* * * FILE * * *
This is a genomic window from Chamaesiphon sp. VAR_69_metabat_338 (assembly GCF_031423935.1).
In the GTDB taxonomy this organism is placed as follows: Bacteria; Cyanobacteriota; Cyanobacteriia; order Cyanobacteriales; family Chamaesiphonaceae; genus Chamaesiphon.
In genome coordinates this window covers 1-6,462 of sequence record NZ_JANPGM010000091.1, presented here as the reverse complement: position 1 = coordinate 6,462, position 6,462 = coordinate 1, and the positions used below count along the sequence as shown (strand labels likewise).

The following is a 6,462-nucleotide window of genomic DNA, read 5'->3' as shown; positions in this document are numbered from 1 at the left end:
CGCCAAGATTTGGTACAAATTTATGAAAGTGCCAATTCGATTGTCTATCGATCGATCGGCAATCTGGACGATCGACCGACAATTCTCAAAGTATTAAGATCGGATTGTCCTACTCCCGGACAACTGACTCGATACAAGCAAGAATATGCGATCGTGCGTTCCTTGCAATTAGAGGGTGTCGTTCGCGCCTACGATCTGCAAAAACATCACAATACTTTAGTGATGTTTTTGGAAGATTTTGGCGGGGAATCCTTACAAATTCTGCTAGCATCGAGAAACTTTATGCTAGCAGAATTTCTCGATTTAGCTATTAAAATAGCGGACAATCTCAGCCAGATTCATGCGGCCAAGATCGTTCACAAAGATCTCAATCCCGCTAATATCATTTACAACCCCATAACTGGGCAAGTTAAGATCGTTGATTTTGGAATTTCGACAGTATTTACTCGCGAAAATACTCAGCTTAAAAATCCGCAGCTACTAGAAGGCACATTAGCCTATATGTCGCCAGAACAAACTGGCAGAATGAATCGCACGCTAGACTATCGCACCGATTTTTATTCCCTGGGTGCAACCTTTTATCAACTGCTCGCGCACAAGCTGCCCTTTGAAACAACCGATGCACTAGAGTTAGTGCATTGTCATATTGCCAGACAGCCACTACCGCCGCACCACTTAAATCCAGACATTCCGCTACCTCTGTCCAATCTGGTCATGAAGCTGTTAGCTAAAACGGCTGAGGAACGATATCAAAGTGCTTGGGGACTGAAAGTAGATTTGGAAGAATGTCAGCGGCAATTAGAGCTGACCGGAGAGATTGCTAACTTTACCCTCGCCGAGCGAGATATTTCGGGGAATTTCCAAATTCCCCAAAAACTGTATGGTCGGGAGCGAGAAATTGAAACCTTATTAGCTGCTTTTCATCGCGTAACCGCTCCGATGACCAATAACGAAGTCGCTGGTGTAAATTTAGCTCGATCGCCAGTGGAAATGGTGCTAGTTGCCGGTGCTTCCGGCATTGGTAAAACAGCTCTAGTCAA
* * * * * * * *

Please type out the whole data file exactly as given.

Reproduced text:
This is a genomic window from Chamaesiphon sp. VAR_69_metabat_338 (assembly GCF_031423935.1).
In the GTDB taxonomy this organism is placed as follows: Bacteria; Cyanobacteriota; Cyanobacteriia; order Cyanobacteriales; family Chamaesiphonaceae; genus Chamaesiphon.
In genome coordinates this window covers 1-6,462 of sequence record NZ_JANPGM010000091.1, presented here as the reverse complement: position 1 = coordinate 6,462, position 6,462 = coordinate 1, and the positions used below count along the sequence as shown (strand labels likewise).

The following is a 6,462-nucleotide window of genomic DNA, read 5'->3' as shown; positions in this document are numbered from 1 at the left end:
CGCCAAGATTTGGTACAAATTTATGAAAGTGCCAATTCGATTGTCTATCGATCGATCGGCAATCTGGACGATCGACCGACAATTCTCAAAGTATTAAGATCGGATTGTCCTACTCCCGGACAACTGACTCGATACAAGCAAGAATATGCGATCGTGCGTTCCTTGCAATTAGAGGGTGTCGTTCGCGCCTACGATCTGCAAAAACATCACAATACTTTAGTGATGTTTTTGGAAGATTTTGGCGGGGAATCCTTACAAATTCTGCTAGCATCGAGAAACTTTATGCTAGCAGAATTTCTCGATTTAGCTATTAAAATAGCGGACAATCTCAGCCAGATTCATGCGGCCAAGATCGTTCACAAAGATCTCAATCCCGCTAATATCATTTACAACCCCATAACTGGGCAAGTTAAGATCGTTGATTTTGGAATTTCGACAGTATTTACTCGCGAAAATACTCAGCTTAAAAATCCGCAGCTACTAGAAGGCACATTAGCCTATATGTCGCCAGAACAAACTGGCAGAATGAATCGCACGCTAGACTATCGCACCGATTTTTATTCCCTGGGTGCAACCTTTTATCAACTGCTCGCGCACAAGCTGCCCTTTGAAACAACCGATGCACTAGAGTTAGTGCATTGTCATATTGCCAGACAGCCACTACCGCCGCACCACTTAAATCCAGACATTCCGCTACCTCTGTCCAATCTGGTCATGAAGCTGTTAGCTAAAACGGCTGAGGAACGATATCAAAGTGCTTGGGGACTGAAAGTAGATTTGGAAGAATGTCAGCGGCAATTAGAGCTGACCGGAGAGATTGCTAACTTTACCCTCGCCGAGCGAGATATTTCGGGGAATTTCCAAATTCCCCAAAAACTGTATGGTCGGGAGCGAGAAATTGAAACCTTATTAGCTGCTTTTCATCGCGTAACCGCTCCGATGACCAATAACGAAGTCGCTGGTGTAAATTTAGCTCGATCGCCAGTGGAAATGGTGCTAGTTGCCGGTGCTTCCGGCATTGGTAAAACAGCTCTAGTCAA